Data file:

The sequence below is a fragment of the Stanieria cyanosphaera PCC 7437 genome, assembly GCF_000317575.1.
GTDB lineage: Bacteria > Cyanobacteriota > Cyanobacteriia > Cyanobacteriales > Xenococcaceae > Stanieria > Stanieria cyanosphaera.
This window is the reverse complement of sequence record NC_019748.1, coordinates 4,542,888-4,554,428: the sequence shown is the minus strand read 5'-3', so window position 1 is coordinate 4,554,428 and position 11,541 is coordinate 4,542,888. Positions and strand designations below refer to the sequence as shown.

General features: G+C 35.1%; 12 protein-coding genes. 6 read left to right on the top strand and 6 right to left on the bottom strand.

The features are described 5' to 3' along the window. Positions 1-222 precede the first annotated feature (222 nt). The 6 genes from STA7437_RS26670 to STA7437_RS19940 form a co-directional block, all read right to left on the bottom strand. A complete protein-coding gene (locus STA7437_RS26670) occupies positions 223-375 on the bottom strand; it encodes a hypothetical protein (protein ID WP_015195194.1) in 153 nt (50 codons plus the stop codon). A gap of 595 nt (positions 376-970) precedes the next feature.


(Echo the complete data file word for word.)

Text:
The sequence below is a fragment of the Stanieria cyanosphaera PCC 7437 genome, assembly GCF_000317575.1.
GTDB lineage: Bacteria > Cyanobacteriota > Cyanobacteriia > Cyanobacteriales > Xenococcaceae > Stanieria > Stanieria cyanosphaera.
This window is the reverse complement of sequence record NC_019748.1, coordinates 4,542,888-4,554,428: the sequence shown is the minus strand read 5'-3', so window position 1 is coordinate 4,554,428 and position 11,541 is coordinate 4,542,888. Positions and strand designations below refer to the sequence as shown.

General features: G+C 35.1%; 12 protein-coding genes. 6 read left to right on the top strand and 6 right to left on the bottom strand.

The features are described 5' to 3' along the window. Positions 1-222 precede the first annotated feature (222 nt). The 6 genes from STA7437_RS26670 to STA7437_RS19940 form a co-directional block, all read right to left on the bottom strand. A complete protein-coding gene (locus STA7437_RS26670) occupies positions 223-375 on the bottom strand; it encodes a hypothetical protein (protein ID WP_015195194.1) in 153 nt (50 codons plus the stop codon). A gap of 595 nt (positions 376-970) precedes the next feature.